The New Chapel

Land for the new chapel was purchased for £52.10s. and building work quickly commenced. Like the old meeting house, it was a square brick building without any decoration. The inside was plain with a pulpit fixed against the back wall and complete with a sounding board above and a clerk's desk below. The chapel was surrounded by a graveyard, where many members of the congregation would be buried in the fullness of time.

The chapel opened for worship in 1782, the first 18 members being from the old St. John's Lane meeting house. They were as follows:

Lydia Butler, John Evans, John Hasbury, James Higgins, Charles Hunter, Elizabeth Hunter, John Johnson, Jane Kenrick, Esther Mander, John Mander, Elizabeth Orme, Esther Parrock, Mary Rooker, John Smith, William Stone, Sarah Stonely, Mary Thompson, and Thomas Thompson.

The location of Temple Street Chapel. From the 1842 tithe map.
The minister and his wife were James and Mary Wraith. James was born in May, 1734 at Elland in Yorkshire. He became the village preacher and continued as such for 15 years until he received an invitation to preach at Bolton Congregational Church, where he remained until the commencement of his appointment at Grey Pea Walk on 7th June, 1782.

In 1788 the chapel was put in trust and a number of trustees were appointed. Mr. Wraith appears to have been popular with the local Christian community and parents travelled from all around to have their children baptised by him. They came from as far afield as Bilston, Brewood, Brierley Hill, Bushbury, Sedgley, Shareshill, and West Bromwich.

Part of a poor quality copy of a photograph showing the view into Temple Street from Snow Hill. The chapel can be seen a little way down on the right. The banner was for the visit of the Duke of York in 1900.
He stayed in Wolverhampton for 10 years before moving to Hampstead, where he died in 1815. Mr. Wraith's replacement was John Godwin, a strong, warm-hearted Calvinist. He quickly appointed two new deacons, Benjamin Mander and William Foster, to increase the number of deacons to 4. The existing two were John Mander and John Smith.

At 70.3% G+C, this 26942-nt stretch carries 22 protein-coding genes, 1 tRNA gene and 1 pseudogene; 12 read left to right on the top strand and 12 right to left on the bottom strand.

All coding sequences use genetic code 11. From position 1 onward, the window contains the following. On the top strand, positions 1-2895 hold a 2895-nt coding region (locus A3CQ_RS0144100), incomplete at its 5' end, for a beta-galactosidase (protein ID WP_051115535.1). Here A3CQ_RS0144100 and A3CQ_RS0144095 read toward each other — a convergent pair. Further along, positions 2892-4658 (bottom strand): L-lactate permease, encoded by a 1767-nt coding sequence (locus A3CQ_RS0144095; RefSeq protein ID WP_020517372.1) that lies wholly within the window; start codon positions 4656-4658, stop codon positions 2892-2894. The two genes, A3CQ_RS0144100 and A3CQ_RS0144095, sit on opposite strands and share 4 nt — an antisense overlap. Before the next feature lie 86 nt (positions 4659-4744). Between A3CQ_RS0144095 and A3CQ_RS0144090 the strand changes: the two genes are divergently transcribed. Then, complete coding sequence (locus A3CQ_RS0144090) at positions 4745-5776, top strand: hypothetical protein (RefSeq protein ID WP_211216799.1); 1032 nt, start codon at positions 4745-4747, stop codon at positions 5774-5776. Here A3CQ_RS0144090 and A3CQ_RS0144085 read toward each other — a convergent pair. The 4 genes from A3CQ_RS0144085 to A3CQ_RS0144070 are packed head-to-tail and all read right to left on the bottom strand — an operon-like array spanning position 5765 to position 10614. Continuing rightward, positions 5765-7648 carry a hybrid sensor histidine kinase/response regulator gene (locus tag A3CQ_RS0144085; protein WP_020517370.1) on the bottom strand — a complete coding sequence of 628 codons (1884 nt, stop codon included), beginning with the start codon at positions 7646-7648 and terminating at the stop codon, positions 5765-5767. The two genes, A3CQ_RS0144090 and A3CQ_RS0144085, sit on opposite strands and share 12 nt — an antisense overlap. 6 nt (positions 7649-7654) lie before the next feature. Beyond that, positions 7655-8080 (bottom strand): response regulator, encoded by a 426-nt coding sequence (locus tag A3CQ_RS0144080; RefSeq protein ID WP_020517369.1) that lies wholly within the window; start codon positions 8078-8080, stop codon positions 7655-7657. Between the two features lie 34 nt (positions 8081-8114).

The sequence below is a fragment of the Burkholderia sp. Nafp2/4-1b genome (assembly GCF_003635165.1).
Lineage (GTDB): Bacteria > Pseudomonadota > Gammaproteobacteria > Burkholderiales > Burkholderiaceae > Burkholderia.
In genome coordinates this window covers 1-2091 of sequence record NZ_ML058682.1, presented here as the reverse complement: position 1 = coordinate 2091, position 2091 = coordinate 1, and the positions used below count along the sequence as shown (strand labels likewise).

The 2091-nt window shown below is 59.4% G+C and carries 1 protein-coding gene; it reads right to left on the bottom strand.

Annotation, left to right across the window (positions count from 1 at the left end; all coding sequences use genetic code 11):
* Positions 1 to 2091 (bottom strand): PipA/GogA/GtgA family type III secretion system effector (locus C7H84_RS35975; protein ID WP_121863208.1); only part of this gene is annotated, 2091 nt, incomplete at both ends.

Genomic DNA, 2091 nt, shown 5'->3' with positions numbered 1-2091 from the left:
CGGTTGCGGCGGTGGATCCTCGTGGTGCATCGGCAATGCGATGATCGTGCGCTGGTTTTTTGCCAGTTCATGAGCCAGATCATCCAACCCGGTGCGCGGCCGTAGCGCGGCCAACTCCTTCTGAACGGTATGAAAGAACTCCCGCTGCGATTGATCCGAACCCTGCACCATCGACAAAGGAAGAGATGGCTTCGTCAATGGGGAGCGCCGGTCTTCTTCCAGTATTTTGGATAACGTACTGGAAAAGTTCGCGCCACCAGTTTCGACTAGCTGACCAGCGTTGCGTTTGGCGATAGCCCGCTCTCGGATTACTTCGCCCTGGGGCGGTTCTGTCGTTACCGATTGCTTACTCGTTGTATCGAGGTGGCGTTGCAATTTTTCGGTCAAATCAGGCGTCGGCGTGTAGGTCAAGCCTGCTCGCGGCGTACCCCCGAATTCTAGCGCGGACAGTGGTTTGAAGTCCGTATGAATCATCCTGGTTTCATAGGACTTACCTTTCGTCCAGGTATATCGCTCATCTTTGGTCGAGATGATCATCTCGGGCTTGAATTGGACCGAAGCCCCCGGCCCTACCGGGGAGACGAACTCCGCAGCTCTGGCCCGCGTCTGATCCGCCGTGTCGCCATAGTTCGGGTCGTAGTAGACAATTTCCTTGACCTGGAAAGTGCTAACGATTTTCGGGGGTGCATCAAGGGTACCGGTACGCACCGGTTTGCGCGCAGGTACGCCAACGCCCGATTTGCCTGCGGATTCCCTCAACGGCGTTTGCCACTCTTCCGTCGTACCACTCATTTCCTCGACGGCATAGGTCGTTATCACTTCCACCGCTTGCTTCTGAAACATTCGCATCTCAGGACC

The French Revolution in 1791 caused great excitement in the country and the "Church and King" riots occurred in Birmingham. Many of the meeting houses were pulled down, and the library and scientific works of Joseph Priestly were burnt by the mob. The people still worshipping in St. John's Lane held the same religious opinions as Dr. Priestly and were subjected to similar treatment. Although the chapel in Temple Street escaped this fate the congregation were subjected to much abuse and persecution. The windows at the front of the chapel were protected by shutters and young gentlemen would frequently knock the shutters with a stick to disturb the preacher during a service.

James Wraith.  From Congregational Churches of Wolverhampton, 1662-1894” by W.H. Jones.
After the end of the Napoleonic Wars in 1815, the country went into a depression. It was a wet summer and crops failed making food prices extortionately high. Taxes were also at a record high due to the war and so was unemployment. The congregation at Temple Street were so poor at the time that they were unable to find the pastor's salary of £40. On hearing the sad news, John Godwin replied "Give me a crust and I will never leave you; I will share a crust with you" and he remained as preacher at the chapel until his death in 1829.

It would seem that worshippers slowly tired of Mr. Godwin's services and numbers dwindled. The possible cause could have been his failure to administer the sacrament, aided by the fact that he did not consider the congregation to be Christians. For whatever reason the congregation continued to reduce in number and even some of the original founders moved elsewhere.

The Princess Street Chapel by A. Bradney Mitchell.

John and Benjamin Mander sometimes attended services at Pountney's Fold and considered themselves as occasional members of that chapel, and full members at Grey Pea Walk. They also became disillusioned with Mr. Godwin and John purchased a piece of land in Princess Street on which to build a larger chapel for the Pountney's Fold congregation.

The new chapel opened in 1809 and John and Benjamin Mander eventually left the Temple Street chapel to become full members of the Princess Street congregation.